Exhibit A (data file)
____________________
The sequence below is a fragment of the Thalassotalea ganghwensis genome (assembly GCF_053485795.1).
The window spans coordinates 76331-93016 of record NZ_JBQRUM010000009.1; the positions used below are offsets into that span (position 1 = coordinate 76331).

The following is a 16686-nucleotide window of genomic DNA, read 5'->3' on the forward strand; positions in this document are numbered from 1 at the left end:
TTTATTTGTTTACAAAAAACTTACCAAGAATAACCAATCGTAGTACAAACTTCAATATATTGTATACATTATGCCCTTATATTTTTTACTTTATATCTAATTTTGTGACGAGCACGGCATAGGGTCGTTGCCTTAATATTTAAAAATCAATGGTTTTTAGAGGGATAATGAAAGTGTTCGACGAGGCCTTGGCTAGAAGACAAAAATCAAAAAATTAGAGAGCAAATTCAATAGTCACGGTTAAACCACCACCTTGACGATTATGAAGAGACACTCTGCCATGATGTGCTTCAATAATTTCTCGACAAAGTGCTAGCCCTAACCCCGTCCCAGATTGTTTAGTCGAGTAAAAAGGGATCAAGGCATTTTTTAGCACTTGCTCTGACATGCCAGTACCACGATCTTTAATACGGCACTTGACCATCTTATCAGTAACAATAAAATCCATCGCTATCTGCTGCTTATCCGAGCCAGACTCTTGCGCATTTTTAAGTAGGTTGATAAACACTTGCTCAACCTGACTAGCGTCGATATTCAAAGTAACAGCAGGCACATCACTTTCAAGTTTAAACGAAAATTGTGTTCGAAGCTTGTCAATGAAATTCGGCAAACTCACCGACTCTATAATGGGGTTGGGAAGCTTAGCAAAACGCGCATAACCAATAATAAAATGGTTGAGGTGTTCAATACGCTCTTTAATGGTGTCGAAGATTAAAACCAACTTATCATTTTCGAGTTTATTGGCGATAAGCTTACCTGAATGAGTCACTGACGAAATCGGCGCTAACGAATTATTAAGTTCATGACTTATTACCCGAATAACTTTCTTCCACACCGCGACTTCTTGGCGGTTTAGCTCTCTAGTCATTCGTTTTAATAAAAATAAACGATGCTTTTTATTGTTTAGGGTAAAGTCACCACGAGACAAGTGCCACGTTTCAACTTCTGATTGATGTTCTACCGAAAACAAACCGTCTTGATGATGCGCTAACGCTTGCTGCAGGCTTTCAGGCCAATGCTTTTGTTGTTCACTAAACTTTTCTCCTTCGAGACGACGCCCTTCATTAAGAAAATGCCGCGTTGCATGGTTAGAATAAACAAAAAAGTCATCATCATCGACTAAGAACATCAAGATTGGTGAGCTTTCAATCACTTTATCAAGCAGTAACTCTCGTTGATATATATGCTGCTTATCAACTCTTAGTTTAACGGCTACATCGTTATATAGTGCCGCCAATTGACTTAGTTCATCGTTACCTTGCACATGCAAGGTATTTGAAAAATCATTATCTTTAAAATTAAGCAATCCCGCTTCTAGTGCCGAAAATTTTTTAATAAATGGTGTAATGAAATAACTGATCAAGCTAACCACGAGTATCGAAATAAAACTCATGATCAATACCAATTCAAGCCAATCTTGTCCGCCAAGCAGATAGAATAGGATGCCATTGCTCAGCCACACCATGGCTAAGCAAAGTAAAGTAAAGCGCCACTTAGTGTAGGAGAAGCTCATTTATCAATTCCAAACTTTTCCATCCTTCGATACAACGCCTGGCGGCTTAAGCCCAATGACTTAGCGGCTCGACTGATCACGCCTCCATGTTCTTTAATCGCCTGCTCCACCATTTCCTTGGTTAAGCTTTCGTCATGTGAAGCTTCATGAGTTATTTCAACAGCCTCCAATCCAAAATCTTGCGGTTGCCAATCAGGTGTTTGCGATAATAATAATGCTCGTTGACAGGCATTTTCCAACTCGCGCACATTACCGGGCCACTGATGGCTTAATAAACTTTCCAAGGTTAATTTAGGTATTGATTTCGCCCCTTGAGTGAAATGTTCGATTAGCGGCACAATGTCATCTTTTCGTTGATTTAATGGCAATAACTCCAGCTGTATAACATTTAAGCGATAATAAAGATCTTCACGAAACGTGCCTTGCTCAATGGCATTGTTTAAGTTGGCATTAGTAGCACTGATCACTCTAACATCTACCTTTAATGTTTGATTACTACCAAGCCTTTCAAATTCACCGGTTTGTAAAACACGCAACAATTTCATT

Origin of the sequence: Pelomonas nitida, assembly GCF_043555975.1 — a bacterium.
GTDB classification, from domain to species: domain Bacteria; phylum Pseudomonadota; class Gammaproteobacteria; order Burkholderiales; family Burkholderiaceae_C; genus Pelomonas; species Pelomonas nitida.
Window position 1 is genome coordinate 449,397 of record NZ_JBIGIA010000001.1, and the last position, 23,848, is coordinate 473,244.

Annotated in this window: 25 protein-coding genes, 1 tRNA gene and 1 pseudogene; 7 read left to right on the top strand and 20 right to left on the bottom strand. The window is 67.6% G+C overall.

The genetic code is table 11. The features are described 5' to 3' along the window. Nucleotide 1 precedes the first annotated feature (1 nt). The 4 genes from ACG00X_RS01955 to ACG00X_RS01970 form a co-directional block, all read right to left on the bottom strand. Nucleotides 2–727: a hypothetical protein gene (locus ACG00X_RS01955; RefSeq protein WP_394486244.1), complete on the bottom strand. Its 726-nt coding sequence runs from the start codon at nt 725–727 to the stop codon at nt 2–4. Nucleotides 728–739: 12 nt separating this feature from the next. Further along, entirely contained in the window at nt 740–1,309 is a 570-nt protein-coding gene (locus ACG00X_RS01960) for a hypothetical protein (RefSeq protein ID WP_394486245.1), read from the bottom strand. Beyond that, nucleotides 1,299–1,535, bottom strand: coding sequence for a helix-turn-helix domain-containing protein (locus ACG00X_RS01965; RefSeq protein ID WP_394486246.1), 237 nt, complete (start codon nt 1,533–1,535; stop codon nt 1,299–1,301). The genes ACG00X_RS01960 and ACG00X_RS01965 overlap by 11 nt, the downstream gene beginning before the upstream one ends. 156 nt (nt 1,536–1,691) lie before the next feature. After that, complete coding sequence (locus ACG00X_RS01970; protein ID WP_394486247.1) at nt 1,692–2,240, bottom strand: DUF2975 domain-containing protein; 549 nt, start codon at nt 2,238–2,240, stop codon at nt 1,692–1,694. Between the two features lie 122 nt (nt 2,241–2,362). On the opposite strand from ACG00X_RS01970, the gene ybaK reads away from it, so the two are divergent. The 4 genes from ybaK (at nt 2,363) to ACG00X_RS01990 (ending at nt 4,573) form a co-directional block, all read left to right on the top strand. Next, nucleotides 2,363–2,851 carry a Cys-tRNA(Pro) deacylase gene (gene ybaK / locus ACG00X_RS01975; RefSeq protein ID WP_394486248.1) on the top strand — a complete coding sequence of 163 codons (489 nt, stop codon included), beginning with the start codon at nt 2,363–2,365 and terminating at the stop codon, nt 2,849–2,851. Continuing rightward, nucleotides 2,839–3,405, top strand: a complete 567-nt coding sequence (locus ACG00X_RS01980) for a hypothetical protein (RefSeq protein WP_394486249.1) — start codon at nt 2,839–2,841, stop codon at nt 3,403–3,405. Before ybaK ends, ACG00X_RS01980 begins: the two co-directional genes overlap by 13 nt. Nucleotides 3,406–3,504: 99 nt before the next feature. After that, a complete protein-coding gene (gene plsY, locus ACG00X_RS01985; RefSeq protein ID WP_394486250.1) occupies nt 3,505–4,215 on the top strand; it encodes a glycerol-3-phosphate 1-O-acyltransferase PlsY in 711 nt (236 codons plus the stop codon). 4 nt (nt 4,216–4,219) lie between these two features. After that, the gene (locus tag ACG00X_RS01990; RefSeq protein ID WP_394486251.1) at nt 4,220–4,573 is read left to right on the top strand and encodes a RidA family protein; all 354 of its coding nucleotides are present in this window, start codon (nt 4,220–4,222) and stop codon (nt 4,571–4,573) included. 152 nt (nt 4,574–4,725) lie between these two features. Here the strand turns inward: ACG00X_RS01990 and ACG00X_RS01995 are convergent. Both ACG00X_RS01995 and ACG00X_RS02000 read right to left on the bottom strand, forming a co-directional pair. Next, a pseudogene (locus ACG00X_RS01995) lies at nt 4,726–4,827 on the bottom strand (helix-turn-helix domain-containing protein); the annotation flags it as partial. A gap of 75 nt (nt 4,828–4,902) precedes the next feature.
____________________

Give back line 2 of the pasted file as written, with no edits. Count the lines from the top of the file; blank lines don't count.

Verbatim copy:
The window spans coordinates 76331-93016 of record NZ_JBQRUM010000009.1; the positions used below are offsets into that span (position 1 = coordinate 76331).